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Coronavirus has created less of a need for ‘cold hard cash’ as Americans move to contactless payments

FILE PHOTO: A packet  of former U.S. President Abraham Lincoln five-dollar bill currency is inspected at the Bureau of Engraving and Printing in Washington March 26, 2015. REUTERS/Gary Cameron/File PhotoReuters

Since the coronavirus pandemic has discouraged any unnecessary contact, 54% of Americans surveyed have concerns about touching cash, with many Americans making the switch to contactless payment.
While “it will take years before the U.S. resembles Asia” with the availability of contactless payments, the pandemic has made it more commonplace.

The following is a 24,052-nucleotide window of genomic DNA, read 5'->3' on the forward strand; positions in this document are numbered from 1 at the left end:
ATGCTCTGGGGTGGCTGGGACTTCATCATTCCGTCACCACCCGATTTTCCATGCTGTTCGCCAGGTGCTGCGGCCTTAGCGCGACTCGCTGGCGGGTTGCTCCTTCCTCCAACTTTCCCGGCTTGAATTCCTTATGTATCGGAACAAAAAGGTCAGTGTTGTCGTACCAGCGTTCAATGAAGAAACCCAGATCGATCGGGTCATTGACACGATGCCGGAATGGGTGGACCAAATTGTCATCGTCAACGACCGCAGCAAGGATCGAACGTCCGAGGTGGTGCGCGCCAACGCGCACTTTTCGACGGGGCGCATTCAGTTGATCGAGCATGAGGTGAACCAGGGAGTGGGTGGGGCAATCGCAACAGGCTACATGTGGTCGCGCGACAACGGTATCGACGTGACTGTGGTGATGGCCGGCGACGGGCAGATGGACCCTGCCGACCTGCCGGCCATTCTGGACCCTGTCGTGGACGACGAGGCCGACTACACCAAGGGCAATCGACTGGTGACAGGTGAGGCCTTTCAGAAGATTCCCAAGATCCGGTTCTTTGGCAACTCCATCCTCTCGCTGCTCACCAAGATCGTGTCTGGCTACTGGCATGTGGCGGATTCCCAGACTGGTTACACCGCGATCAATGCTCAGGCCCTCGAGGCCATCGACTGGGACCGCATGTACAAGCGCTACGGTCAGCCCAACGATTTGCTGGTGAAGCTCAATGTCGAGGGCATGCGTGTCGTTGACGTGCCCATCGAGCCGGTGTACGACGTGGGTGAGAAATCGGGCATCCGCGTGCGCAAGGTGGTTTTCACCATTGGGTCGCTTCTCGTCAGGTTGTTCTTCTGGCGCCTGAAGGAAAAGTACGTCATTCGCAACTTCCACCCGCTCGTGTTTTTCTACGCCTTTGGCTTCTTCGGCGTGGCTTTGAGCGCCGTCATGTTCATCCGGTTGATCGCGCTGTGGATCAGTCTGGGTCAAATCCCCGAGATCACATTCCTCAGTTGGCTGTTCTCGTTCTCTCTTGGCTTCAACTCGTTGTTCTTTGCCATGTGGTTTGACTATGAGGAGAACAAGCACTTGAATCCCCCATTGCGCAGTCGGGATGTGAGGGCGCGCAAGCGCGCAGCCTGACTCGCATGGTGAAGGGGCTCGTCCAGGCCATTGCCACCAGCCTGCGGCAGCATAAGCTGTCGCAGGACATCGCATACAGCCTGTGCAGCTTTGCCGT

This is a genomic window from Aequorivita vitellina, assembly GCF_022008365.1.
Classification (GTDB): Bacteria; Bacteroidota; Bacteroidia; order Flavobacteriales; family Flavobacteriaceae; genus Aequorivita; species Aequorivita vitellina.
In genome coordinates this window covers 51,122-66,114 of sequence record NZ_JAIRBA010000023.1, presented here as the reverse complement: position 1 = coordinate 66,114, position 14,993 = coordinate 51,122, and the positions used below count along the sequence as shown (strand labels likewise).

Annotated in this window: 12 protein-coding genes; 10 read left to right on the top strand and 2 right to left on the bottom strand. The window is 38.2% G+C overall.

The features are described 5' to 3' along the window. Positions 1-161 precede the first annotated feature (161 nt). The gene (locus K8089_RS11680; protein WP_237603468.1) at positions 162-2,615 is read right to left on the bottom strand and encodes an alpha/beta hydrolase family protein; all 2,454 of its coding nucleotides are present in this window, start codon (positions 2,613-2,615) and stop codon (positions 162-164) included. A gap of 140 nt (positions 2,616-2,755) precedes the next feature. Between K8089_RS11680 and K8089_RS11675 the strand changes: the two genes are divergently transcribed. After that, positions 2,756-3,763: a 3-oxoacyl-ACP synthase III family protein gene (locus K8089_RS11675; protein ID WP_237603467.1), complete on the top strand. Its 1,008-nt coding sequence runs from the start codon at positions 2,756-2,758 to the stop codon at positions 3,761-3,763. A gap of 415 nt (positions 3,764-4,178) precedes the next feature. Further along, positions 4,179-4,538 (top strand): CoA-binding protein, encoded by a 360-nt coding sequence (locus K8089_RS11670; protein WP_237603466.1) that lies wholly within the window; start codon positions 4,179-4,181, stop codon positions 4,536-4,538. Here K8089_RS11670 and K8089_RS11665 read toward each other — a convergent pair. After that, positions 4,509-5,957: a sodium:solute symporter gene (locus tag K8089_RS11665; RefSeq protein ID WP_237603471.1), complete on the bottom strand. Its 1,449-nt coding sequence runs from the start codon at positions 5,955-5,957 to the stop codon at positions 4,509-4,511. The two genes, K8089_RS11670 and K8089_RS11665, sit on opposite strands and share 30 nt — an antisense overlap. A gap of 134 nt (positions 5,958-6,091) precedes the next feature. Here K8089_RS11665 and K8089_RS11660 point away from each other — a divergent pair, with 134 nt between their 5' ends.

Consumers shouldn’t expect the U.S. to go entirely cashless anytime soon, as big cities have banned the practice of card-only businesses. 
Visit Business Insider’s homepage for more stories.

Since the coronavirus pandemic has discouraged any unnecessary contact, 54% of Americans surveyed have concerns about touching cash, according to findings from a survey conducted by digital payment group Raypd.

While it’s still unclear how much bills and coins spread coronavirus — if at all — consumers are still trying to avoid contact as much as possible, especially with objects that may come into contact with multiple people. See the rest of the story at Business Insider

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